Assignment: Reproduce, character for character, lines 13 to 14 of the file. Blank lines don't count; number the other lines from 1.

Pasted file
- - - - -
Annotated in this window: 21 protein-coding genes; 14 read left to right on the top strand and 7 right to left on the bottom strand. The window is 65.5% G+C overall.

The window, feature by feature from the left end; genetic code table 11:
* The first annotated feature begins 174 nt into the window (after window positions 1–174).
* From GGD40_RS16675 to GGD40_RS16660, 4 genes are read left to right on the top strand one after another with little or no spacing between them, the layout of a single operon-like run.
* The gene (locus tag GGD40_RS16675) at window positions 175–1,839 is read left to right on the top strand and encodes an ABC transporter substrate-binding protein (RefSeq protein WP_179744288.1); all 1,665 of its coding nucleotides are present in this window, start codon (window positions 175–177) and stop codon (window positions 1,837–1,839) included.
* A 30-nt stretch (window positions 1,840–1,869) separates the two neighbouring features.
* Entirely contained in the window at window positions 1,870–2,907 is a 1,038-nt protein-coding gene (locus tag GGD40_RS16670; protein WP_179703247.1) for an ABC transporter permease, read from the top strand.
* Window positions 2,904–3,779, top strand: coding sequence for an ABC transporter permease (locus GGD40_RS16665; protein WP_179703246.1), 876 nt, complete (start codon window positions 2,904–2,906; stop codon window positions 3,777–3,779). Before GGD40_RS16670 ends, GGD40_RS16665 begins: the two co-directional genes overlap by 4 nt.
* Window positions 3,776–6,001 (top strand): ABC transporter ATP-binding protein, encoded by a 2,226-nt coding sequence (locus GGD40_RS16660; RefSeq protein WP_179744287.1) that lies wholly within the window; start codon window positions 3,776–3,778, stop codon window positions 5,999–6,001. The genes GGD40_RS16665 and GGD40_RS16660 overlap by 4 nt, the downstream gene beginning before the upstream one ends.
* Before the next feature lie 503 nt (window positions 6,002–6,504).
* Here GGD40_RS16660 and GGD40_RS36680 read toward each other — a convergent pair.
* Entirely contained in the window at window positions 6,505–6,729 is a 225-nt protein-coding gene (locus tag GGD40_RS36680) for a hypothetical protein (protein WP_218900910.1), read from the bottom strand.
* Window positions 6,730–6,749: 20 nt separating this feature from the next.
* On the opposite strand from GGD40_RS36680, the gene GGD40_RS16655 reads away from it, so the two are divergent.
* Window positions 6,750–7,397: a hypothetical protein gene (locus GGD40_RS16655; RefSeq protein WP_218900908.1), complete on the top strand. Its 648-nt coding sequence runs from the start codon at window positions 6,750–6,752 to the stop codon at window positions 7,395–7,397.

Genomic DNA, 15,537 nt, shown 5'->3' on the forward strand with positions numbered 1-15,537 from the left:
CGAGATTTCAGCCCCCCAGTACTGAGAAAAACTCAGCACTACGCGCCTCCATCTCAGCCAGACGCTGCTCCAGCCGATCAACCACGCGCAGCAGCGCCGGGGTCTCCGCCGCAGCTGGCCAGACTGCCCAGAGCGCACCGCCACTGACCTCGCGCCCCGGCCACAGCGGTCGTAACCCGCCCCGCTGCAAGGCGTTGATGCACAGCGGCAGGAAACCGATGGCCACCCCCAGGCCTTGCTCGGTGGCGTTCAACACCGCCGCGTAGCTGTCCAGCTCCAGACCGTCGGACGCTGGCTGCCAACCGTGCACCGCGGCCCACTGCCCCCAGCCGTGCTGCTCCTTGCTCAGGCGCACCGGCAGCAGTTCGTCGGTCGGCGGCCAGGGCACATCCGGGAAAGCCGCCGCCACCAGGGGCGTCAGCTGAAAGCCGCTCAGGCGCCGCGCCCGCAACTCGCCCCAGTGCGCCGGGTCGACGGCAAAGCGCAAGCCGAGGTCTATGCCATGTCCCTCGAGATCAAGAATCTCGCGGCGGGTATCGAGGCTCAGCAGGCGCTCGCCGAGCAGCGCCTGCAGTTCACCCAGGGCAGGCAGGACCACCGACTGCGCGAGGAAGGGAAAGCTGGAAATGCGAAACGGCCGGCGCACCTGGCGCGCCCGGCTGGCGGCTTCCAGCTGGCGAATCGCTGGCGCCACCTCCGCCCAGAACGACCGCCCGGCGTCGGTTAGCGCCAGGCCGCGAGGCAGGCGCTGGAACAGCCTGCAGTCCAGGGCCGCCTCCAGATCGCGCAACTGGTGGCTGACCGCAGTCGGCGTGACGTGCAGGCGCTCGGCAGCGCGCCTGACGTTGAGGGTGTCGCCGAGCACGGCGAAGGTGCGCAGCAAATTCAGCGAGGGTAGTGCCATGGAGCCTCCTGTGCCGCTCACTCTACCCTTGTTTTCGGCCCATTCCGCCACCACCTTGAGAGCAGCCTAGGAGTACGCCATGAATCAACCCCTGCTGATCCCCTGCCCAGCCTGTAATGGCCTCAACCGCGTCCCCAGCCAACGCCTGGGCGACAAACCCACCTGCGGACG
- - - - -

* Window positions 6,730–6,749: 20 nt separating this feature from the next.
* On the opposite strand from GGD40_RS36680, the gene GGD40_RS16655 reads away from it, so the two are divergent.